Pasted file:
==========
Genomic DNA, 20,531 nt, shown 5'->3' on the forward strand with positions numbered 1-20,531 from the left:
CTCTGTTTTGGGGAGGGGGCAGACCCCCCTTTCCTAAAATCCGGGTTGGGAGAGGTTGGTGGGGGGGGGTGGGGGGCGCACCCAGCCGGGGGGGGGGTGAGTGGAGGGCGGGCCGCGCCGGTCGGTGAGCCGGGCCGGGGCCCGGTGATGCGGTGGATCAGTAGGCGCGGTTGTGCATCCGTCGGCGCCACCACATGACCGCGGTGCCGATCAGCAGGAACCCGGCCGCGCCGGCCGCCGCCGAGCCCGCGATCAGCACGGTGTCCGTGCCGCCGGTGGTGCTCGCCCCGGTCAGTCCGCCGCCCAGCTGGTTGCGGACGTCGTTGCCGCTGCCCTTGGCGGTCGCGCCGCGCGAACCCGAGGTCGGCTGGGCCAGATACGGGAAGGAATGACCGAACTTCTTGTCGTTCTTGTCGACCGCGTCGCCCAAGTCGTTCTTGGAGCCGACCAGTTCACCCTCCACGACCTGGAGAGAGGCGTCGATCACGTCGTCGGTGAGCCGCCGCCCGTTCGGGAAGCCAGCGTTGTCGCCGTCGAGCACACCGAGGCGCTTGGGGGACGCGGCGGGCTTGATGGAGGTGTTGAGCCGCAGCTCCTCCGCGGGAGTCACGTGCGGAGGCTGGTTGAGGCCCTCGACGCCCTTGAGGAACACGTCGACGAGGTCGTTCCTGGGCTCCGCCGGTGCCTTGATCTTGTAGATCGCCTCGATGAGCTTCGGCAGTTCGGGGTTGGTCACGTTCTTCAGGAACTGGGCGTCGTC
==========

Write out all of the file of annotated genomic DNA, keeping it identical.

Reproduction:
Genomic DNA, 20,531 nt, shown 5'->3' on the forward strand with positions numbered 1-20,531 from the left:
CTCTGTTTTGGGGAGGGGGCAGACCCCCCTTTCCTAAAATCCGGGTTGGGAGAGGTTGGTGGGGGGGGGTGGGGGGCGCACCCAGCCGGGGGGGGGGTGAGTGGAGGGCGGGCCGCGCCGGTCGGTGAGCCGGGCCGGGGCCCGGTGATGCGGTGGATCAGTAGGCGCGGTTGTGCATCCGTCGGCGCCACCACATGACCGCGGTGCCGATCAGCAGGAACCCGGCCGCGCCGGCCGCCGCCGAGCCCGCGATCAGCACGGTGTCCGTGCCGCCGGTGGTGCTCGCCCCGGTCAGTCCGCCGCCCAGCTGGTTGCGGACGTCGTTGCCGCTGCCCTTGGCGGTCGCGCCGCGCGAACCCGAGGTCGGCTGGGCCAGATACGGGAAGGAATGACCGAACTTCTTGTCGTTCTTGTCGACCGCGTCGCCCAAGTCGTTCTTGGAGCCGACCAGTTCACCCTCCACGACCTGGAGAGAGGCGTCGATCACGTCGTCGGTGAGCCGCCGCCCGTTCGGGAAGCCAGCGTTGTCGCCGTCGAGCACACCGAGGCGCTTGGGGGACGCGGCGGGCTTGATGGAGGTGTTGAGCCGCAGCTCCTCCGCGGGAGTCACGTGCGGAGGCTGGTTGAGGCCCTCGACGCCCTTGAGGAACACGTCGACGAGGTCGTTCCTGGGCTCCGCCGGTGCCTTGATCTTGTAGATCGCCTCGATGAGCTTCGGCAGTTCGGGGTTGGTCACGTTCTTCAGGAACTGGGCGTCGTC